J. L. BELL is a Massachusetts writer who specializes in (among other things) the start of the American Revolution in and around Boston. He is particularly interested in the experiences of children in 1765-75. He has published scholarly papers and popular articles for both children and adults. He was consultant for an episode of History Detectives, and contributed to a display at Minute Man National Historic Park.

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Friday, May 20, 2016

Launching The Road to Concord, 2 June

I received two excellent packages from Westholme Publishing in the past week, and this photo shows me preparing a fine cup of Yorkshire Gold Tea to celebrate.

Yes, The Road to Concord is a real book now. I understand Amazon is shipping early orders, and the University of Chicago Press is supplying retailers. I’ve even started an Amazon author page.

The Massachusetts Historical Society has graciously offered to host the book launch. That’s a fitting place to share The Road to Concord since of the crucial documents behind it are in M.H.S. collections, and I first shared its thesis at the M.H.S.’s early American seminar series.

That launch will take place on Thursday, 2 June, starting with a reception at 5:30 P.M. followed by a talk and ceremony scheduled for 6:00 to 7:00. Here’s the event description, just added to the M.H.S. calendar:
In September 1774 Boston became the center of an “arms race” between Massachusetts’s royal government and emboldened Patriots, each side trying to secure as much artillery as they could for the coming conflict. Townsmen even stole four small cannon out of militia armories under redcoat guard. As Patriots smuggled their new ordnance into the countryside, Gen. Thomas Gage used scouts and informants to track down those weapons, finally locating them on James Barrett’s farm in Concord in April 1775. This book reveals a new dimension to the start of America’s War for Independence. MHS Fellow J. L. Bell, proprietor of Boston1775.net, will share highlights from The Road to Concord and describe how the society’s collections provided vital clues to this untold history.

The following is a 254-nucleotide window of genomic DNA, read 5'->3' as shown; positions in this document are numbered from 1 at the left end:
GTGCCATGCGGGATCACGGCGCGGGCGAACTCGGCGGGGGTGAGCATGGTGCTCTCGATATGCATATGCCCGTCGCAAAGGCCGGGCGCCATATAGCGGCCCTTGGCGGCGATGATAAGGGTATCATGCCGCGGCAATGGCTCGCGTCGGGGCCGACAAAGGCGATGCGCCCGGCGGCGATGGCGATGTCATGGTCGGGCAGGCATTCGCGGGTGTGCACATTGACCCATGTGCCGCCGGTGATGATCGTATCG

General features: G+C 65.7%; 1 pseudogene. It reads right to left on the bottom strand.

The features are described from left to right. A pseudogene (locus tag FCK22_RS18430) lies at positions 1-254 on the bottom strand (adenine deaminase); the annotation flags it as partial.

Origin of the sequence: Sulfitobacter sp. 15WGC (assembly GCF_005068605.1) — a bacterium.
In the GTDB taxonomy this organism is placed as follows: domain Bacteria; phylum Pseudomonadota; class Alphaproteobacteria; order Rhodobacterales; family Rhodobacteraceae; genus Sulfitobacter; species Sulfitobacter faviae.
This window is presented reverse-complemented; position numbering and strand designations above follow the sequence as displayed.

As a special treat, the U.S. Postal Service will join us for the Massachusetts unveiling of a new stamp commemorating the 250th anniversary of the end of the Stamp Act crisis, the first act of the American Revolution.
I’ve even managed to come up with a way to tie the Stamp Act crisis of 1765-66 to the “arms race” and four stolen cannon of 1774-75. It helps that pre-Revolutionary Boston was really a small town where nearly everyone was connected in some way to everyone else.

The event will be free; the M.H.S. asks people to register in advance. Copies of The Road to Concord will be on sale, and I’ll of course be happy to sign them and thank you for your interest and support.


Charles Bahne said...

Congratulations, John, on two major accomplishments within the space of a week! I look forward to the celebration on June 2.

Will the Postal Service offer commemorative cancellations of their new Forever stamp, as well as selling it that evening? I'm considering making my book purchase "official" by buying one of the stamps, affixing it to the book's flyleaf or maybe the title page, and having it cancelled to prove that I bought both the book and the stamp on the launch date. I figure there would be quite a bit of irony in that.

Again, many congratulations, John. It couldn't have happened to a nicer guy. You deserve to be immensely proud of your work.

Charlie Bahne

EVR_99 said...

Best of Luck with the book and look forward to your appearance at Fort Plain Conference.

Q said...

Congrats! Looking forward to reading your book. Wish I could be in Ma to attend your signing....

Richard T said...

Congratulations, sir, on a task well done! Your sharing of your great interest in this time period is gratifying.

Good luck on your "Opening Day" and the success of your book.


Jim Padian said...

Congradulations, John. Look forward to reading your book. Struck in Florida. Cannot be at the reception.

Jim Padian

J. L. Bell said...

Thanks, folks! I don't know if the U.S. Postal Service ceremony will include cancellation of the stamp. Or even selling it. We'll see!

RodFleck said...

Congrats John! What a great accomplishment.
Living across the continent, can we purchase both book and stamp release in advance and have you sign them? Maybe I could call them in advance?

SilkDamask said...

Hearty congratulations! Look forward to reading your book and seeing you on the 2nd. All best, Kimberly

colin.nicolson@stir.ac.uk said...

Looking forward to reading your book, John. Congratulations and Best Wishes Colin Nicolson

Brian Mack said...

Congratulations John! I look forward to your visit and talking in Fort Plain and I can't wait to read the book!

J. L. Bell said...

I can now report that the U.S. Postal Service will be selling the anti-Stamp Act stamp at this event. There won't be a special cancellation; instead, those stamps can be canceled by the local post office. (I apologize if I don't report the technicalities right.)